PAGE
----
Josie Rourke on Mary Queen of Scots
Josie Rourke's debut film tells the story of Mary, Queen of Scots and her acrimonious relationship with her cousin Elizabeth I. With vibrant Irish actor Saoirse Ronan in the lead role, Rourke attempts to set the record of Mary's life straight
Intuition led former theatre director Josie Rourke to Mary Queen of Scots. Her first project as a filmmaker, the film is a gutsy retelling of the life of Mary, Queen of Scots led by Saoirse Ronan in the title role, with Margot Robbie alongside as her rival in sisterhood, Elizabeth I. Eager to right the wrongs done to Mary’s reputation throughout history, and bring a youthful vision to the story, Rourke’s work showcases a determined and forward-thinking attitude to her storytelling.
Mary Queen of Scots is a film replete with humanity and sensitivity for the potential, power and vulnerability of its women. Choosing Mary’s story as a debut project felt necessary for Rourke, to tell the story from a new angle and re-evaluate the previous depictions of the Scottish queen that were “deeply disturbing” to her. The director realised in her research – aided most heavily by John Guy’s 2004 book detailing the history of Mary’s life – that the queen had been painted as an “incompetent femme fatale”, even while she was still alive, by the likes of John Knox and William Cecil (played by David Tennant and Guy Pearce respectively in the film). Rourke explains that Guy’s text began to “reposition Mary and assess her properly as a politician, and weigh up, given the challenges she faced, how well she performed as a politician within those circumstances.
“I think both Saoirse and I really wanted to try and set that record straight.”
As well as efforts to reclaim Mary’s story and reputation, Rourke had a keen interest in exploring the relationship between Mary and Elizabeth. “I wanted to look at those years that Mary was in Scotland and the part she played in the creation of her cousin Elizabeth, this figure we recognise as one of the great queens who reigned for 45 years,” Rourke says. “And I wanted those two women to play that 12-page scene, you know, because young women don’t get to do that very much.” The scene Rourke refers to is the film’s shining moment, and has already been described as a Heat-esque face-to-face confrontation shared by the two queens. Although historians dispute this meeting ever happened, Rourke imagines a heightened game of hide-and-seek through the sheets of a wash house as the women express their fears, disagreements, and admiration for one another.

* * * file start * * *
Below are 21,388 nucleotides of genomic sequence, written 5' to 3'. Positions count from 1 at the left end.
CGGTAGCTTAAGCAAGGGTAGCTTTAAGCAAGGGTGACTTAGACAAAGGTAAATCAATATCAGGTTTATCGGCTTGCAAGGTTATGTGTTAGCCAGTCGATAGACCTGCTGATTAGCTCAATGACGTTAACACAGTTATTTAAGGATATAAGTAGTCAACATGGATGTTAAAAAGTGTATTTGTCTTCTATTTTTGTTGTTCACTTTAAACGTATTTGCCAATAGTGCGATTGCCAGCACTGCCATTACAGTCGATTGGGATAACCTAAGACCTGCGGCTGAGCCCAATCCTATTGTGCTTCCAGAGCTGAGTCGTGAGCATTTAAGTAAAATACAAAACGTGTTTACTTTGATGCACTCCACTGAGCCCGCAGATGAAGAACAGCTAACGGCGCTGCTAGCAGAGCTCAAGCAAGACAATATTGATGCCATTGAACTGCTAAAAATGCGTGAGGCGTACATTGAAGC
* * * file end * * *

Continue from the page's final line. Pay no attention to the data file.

The director explains that on set they made sure “that [Ronan and Robbie] did not see each other in character, in costume, in hair and makeup, as the two queens in their fullest expression until Saoirse rips down that sheet.” It’s a moment of great tension and emotion, boldly expressing the layers of conflict in their relationship, and working to erase a crucial double standard in Rourke’s eyes. “When we talk about rivalry and male politicians, rivalry is just the beginning of that conversation. Immediately what flows from that is 'what’s their ambition, what’s their fascination with each other, is there a kind of brotherhood there?'” she says. “But when we talk about rivalry in women we seem to feel that’s incompatible with sisterhood, which of course it’s not.”